Well, that sure was fun!
Arsenal came out for the first half at a million miles an hour, and there was no answer from the other half of North London. In the first seven minutes, Arsenal had two free kicks in really dangerous areas, and if it weren't for the heroics of Hugo Lloris, Arsenal would be 2-0 up before the clock hit double digits. Santi Cazorla, in particular, looked like he wanted to singlehandedly silence all of Arsenal's critics - he was everywhere, he passed the ball amazingly well, and he was Arsenal's most dangerous player in the opening third of the game.
Overall, Arsenal looked the better team, but not by a whole lot - they did struggle to create a bit, but they also looked like they had an idea of what they wanted to do, unlike Spurs who are just getting to know each other. Experience counts, and Arsenal's would come in handy.
After about 20 minutes, then, Arsenal looked just about the better team. Hugo Lloris was singlehandedly keeping them in it; in the 22nd minute, though, the World's Best Defender, Per Mertesacker, executed the world's simplest toe-poke to thwart a Spurs attack at the edge of the area. I mean, seriously. Spurs looked pretty threatening on that break, they were moving the ball around well, and Per was standing there like he was waiting for a bus, calmly and without a lot of excess motion. When the ball got close to him, he stayed in his spot, popped out his toe, and...threat over.
Well, Spurs threat, anyway. That toe-poke started a move that saw the ball find Rosicky just across the half way line; he picked out Walcott to his right, and Walcott moved the ball up to a dangerous position and threaded a perfect ball in to Olivier Giroud - you remember Giroud? The guy who people thought couldn't replicate his French form in England? - who scored with his planted foot, not his mobile one (seriously, go back and watch it again - that was an amazingly cool goal) to make it 1-0 Arsenal.
For once, Arsenal didn't take their foot off the gas after a goal - they closed out the first half comfortably, even if not as dominantly as they conducted most of the first half. The midfield in particular had a rock-solid half; they moved the ball well, and more importantly, they stopped Spurs from coming forward effectively.
The second half was a bit more...not good. Arsenal came out looking a bit flat, the midfielders who were so in control of the first half didn't quite know what to do in the second. Spurs couldn't take advantage; they never looked particularly threatening, even if Arsenal didn't either.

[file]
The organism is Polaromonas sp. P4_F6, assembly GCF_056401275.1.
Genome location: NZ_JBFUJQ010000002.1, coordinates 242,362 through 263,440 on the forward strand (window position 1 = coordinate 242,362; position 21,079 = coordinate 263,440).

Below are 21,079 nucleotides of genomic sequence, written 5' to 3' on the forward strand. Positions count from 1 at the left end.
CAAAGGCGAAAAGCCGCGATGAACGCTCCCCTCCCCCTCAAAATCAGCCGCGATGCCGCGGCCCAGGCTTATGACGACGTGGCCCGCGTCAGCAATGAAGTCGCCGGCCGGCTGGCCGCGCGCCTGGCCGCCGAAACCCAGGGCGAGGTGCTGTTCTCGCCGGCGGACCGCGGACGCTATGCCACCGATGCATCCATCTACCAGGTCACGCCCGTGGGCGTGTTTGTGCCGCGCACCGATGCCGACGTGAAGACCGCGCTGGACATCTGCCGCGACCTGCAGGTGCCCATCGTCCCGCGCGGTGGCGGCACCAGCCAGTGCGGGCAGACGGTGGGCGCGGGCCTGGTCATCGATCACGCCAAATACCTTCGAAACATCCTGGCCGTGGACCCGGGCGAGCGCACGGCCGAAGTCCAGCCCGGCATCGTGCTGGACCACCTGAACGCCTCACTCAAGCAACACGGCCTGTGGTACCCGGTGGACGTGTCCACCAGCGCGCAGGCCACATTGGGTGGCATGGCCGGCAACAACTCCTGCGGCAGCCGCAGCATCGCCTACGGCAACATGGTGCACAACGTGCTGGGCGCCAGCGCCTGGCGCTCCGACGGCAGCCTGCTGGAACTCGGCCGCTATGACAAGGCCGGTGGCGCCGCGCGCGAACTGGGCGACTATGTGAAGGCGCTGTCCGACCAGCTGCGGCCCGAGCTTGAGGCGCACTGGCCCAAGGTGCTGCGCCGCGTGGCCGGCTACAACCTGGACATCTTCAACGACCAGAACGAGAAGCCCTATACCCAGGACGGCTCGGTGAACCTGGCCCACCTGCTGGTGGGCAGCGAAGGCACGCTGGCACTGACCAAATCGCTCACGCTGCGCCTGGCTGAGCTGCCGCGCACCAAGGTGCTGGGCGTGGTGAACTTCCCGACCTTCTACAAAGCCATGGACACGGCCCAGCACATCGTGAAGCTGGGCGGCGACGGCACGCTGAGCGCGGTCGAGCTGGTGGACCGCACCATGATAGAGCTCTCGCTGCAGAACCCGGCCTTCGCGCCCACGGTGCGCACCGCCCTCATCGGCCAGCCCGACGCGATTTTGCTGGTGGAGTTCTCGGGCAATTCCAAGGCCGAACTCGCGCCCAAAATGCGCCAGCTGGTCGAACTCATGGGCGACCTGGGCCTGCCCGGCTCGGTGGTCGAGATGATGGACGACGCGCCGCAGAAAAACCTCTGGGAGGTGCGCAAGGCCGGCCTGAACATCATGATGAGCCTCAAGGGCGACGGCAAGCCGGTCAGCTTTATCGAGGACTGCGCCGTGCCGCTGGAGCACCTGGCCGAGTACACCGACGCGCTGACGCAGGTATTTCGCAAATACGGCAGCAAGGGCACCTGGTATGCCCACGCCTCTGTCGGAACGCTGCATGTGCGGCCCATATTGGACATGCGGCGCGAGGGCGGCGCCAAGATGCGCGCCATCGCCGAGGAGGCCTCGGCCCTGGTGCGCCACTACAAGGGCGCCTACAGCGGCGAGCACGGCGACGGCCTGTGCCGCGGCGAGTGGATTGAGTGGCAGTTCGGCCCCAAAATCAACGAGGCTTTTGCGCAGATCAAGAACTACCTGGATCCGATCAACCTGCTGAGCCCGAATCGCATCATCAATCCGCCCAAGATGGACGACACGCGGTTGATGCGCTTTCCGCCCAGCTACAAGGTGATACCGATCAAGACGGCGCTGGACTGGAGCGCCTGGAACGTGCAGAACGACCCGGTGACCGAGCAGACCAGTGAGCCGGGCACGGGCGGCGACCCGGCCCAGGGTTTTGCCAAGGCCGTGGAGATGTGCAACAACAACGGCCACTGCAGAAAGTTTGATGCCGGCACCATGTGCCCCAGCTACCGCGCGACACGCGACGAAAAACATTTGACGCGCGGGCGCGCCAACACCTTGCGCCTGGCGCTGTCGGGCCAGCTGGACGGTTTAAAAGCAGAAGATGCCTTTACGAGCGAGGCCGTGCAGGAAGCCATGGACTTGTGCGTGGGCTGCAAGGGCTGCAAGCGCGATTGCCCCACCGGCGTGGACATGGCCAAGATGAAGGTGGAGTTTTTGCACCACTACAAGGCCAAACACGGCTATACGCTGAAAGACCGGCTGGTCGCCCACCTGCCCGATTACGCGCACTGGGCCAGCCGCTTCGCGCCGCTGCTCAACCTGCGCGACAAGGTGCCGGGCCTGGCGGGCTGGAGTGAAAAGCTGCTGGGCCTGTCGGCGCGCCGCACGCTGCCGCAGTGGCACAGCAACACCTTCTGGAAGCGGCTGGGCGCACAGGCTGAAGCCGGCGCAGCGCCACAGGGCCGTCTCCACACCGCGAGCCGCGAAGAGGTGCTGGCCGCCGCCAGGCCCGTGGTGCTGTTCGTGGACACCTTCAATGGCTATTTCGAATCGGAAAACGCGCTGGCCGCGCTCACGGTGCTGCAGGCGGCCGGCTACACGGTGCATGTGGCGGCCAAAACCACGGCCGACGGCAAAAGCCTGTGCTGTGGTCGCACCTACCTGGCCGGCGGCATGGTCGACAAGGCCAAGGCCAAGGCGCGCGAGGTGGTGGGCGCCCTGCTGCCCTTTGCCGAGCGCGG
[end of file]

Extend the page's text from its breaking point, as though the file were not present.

Then, all of a sudden, in about the 70th minute, Spurs decided they'd stop drooling on themselves and start playing. Unfortunately, Etienne Capoue was stretchered off with what looked to be a serious injury (he was being given oxygen as they were stretchering him off) at about this time, which gave both teams a chance to pause and regroup. And then, after the restart, things got hairy fast. I don't keep actual stats, but for the last 20-25 minutes or so it seemed like the entire game was being played not just in the Arsenal half, but in the Arsenal penalty area; Spurs laid some pretty serious siege to the Arsenal goal for the last third of the game.
Spurs were playing with a lot more purpose, but not a lot of point, if that makes sense - for all their supposed midfield maestro-ness and attacking prowess, their game plan seemed to be "Let's pump the ball into the six yard box and then OH MY GOD WHAT DO WE DO NOW'. Fortunately for them, Arsenal's second-half defending was also of the "OH MY GOD WHAT DO WE DO NOW" variety; there was a lot of hoof-and-hope going on, and the hope wasn't working all that well.
But this is where experience pays off - for all that hoof-and-hope, Arsenal never panicked, even in an increasingly focused Spurs attack. The last 10 minutes of this game were as tense as any Arsenal game has been in a year or so; I was convinced Spurs would score, and relieved every time Arsenal cleared the ball, even if it only cleared to further out in Arsenal's half.
Five minutes of extremely nervy injury time later, Arsenal have all three points from the first NLD of the season, and with very little consequence injury-wise for once; Jack Wilshere had to leave, but it was just stomach cramps, so fortunately it looks like Arsenal went through a week unscathed for once.
So, all is right with the world. Tottenham spend £100 million and lose; Arsenal have spent nothing and yet still looked the better team for most of this match. Three points, Arsene Wenger's 19th win in 42 North London derbies.yet another reminder of who the best team in North London is.